Shatter is one of those wine terms that doesn’t sound at all like what it actually means. In the context of a vineyard, anyway, “shatter” sounds like some kind of sub-zero grape catastrophe. (We’re imagining picking up shards of Chardonnay.)
In the context of a vineyard, “shatter” refers to the phenomenon wherein a grape cluster fails to develop into maturity. It’s like when your man-friend Kyle clings to Peter Pan syndrome for dear life—maturity ain’t gonna happen, and no fruit shall be borne therefrom. Or something. Except here, the cause isn’t a fear of responsibility or Xbox addiction. It’s a matter of harsh climate conditions that create a failure to pollinate.
Known as “coulure” in French, the main cause of shatter is the climate—if it’s too cloudy or cold or temperatures are too high, flowers on the grape vine will remain closed and therefore can’t be pollinated. Un-pollinated flowers don’t turn into grapes. And invisible grapes make terrible wine. As it turns out, some grape varietals are more prone to coulure/shatter than others, with Merlot, Malbec, and Grenache high on that list.
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The technical cause of shatter has to do with carbohydrate preservation. A vine with low sugar/carbohydrate levels will conserve them, denying the flower and grape for the good of the plant overall. In a way, it’s a useful kind of biological adaptation, the way a vine protects its interests (being alive), even if it comes at the cost of our interests (drinking delicious wine). But widespread shatter—and again, Malbec is hugely prone to it—can create a crisis for a vineyard, one that’s not easy to recover from. Ways to avoid shatter include using grape varietals that aren’t prone to it (or clones of those that are prone to it), not over-pruning (since leaves are necessary for photosynthesis, and the production of carbohydrates in the plant), trimming the vine (when new shoots threaten to compete with already developing grapes), and not over-fertilizing the soil (too rich soil tends to yield a lazy plant, minimizing photosynthesis).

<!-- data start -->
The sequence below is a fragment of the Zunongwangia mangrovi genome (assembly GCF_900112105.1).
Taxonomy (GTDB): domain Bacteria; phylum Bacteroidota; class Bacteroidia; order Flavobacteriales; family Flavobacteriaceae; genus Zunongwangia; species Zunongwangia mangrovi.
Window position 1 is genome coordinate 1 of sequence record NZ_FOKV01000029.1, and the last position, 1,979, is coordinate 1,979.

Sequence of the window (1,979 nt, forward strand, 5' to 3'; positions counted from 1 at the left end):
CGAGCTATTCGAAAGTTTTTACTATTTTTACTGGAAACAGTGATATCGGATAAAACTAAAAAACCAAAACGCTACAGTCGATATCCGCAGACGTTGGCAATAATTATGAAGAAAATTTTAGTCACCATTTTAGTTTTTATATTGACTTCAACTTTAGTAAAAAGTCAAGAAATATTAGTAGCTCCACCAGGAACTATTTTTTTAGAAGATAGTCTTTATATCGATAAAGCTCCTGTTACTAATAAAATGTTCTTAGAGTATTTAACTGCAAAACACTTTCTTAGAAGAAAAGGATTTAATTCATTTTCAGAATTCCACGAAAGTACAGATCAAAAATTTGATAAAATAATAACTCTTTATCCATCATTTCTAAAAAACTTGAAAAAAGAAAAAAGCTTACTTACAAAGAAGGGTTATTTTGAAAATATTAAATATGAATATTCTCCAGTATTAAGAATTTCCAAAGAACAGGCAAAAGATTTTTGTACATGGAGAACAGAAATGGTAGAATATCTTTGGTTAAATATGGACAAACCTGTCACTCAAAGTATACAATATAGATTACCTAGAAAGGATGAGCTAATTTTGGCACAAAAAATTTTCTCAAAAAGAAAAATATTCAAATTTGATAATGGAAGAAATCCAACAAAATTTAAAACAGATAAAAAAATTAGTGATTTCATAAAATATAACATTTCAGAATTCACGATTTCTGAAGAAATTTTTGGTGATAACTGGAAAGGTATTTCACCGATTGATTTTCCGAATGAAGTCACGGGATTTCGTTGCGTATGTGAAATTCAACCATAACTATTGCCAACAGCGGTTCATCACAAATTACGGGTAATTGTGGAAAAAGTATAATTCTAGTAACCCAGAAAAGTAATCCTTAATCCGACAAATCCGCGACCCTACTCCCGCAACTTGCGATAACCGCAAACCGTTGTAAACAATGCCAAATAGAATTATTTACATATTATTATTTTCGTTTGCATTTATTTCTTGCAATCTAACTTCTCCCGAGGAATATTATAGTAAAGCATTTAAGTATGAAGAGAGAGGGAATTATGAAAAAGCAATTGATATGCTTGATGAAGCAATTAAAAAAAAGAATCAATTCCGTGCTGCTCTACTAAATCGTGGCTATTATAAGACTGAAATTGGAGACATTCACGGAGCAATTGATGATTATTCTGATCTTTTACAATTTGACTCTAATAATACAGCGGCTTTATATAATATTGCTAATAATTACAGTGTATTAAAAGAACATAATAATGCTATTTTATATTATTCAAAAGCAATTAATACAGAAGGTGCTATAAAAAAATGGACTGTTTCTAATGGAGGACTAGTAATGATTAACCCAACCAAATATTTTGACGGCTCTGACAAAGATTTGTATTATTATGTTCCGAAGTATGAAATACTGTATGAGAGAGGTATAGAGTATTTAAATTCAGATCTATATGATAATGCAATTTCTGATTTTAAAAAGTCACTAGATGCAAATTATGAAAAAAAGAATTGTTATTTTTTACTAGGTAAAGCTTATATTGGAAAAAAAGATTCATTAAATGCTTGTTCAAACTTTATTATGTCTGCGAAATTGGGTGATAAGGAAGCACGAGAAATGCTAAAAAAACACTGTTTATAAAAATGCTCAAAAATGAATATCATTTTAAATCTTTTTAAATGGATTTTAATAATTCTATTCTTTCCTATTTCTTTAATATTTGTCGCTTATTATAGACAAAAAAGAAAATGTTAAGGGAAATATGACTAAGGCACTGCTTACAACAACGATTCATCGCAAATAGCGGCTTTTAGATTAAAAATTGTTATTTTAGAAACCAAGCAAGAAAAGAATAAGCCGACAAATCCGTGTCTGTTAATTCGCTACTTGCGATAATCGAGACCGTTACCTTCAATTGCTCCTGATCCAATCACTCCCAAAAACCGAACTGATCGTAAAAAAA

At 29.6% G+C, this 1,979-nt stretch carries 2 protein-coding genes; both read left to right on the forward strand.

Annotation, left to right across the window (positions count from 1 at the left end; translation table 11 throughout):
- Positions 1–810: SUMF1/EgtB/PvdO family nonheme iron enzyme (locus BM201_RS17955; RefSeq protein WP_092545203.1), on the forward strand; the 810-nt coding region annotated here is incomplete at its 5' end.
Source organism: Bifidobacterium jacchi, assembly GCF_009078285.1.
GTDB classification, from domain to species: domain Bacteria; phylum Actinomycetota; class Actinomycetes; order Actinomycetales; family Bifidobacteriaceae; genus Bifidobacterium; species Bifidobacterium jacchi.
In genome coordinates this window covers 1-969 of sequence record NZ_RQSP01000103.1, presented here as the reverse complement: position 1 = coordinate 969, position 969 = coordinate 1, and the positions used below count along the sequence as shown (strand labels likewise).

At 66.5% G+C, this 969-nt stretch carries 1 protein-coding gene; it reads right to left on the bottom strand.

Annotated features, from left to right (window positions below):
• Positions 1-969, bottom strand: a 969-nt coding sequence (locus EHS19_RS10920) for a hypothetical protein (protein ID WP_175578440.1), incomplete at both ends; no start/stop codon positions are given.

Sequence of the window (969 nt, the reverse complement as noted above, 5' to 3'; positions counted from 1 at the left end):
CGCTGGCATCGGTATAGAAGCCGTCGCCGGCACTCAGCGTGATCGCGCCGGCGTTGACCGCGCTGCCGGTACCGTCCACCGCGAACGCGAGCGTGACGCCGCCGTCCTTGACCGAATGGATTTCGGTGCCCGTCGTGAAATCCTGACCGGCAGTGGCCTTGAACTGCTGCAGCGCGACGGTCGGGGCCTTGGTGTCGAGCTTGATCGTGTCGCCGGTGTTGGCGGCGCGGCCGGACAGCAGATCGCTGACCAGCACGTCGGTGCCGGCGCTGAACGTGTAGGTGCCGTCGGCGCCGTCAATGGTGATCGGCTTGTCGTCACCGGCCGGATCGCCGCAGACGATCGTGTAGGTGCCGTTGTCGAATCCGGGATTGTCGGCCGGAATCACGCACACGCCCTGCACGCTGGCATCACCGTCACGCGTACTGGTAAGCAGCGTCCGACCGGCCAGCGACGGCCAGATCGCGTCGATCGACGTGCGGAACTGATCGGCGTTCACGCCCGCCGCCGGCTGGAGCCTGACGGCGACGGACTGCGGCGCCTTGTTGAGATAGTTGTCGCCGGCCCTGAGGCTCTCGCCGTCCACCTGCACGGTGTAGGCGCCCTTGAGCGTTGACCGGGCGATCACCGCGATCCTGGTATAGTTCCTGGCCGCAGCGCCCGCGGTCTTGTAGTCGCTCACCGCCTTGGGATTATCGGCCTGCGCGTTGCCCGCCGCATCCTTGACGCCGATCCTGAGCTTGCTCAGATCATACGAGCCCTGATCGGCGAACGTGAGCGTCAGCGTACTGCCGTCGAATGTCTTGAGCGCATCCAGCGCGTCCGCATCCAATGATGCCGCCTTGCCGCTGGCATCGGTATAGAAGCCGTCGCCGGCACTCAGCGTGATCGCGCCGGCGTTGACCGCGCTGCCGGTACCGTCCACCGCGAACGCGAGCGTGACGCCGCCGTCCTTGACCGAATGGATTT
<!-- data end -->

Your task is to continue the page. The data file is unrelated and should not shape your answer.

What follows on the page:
Consumers won’t tend to hear so much about shatter. In fact the only way it might impact you is in the scarcity of a given wine, or slightly higher prices.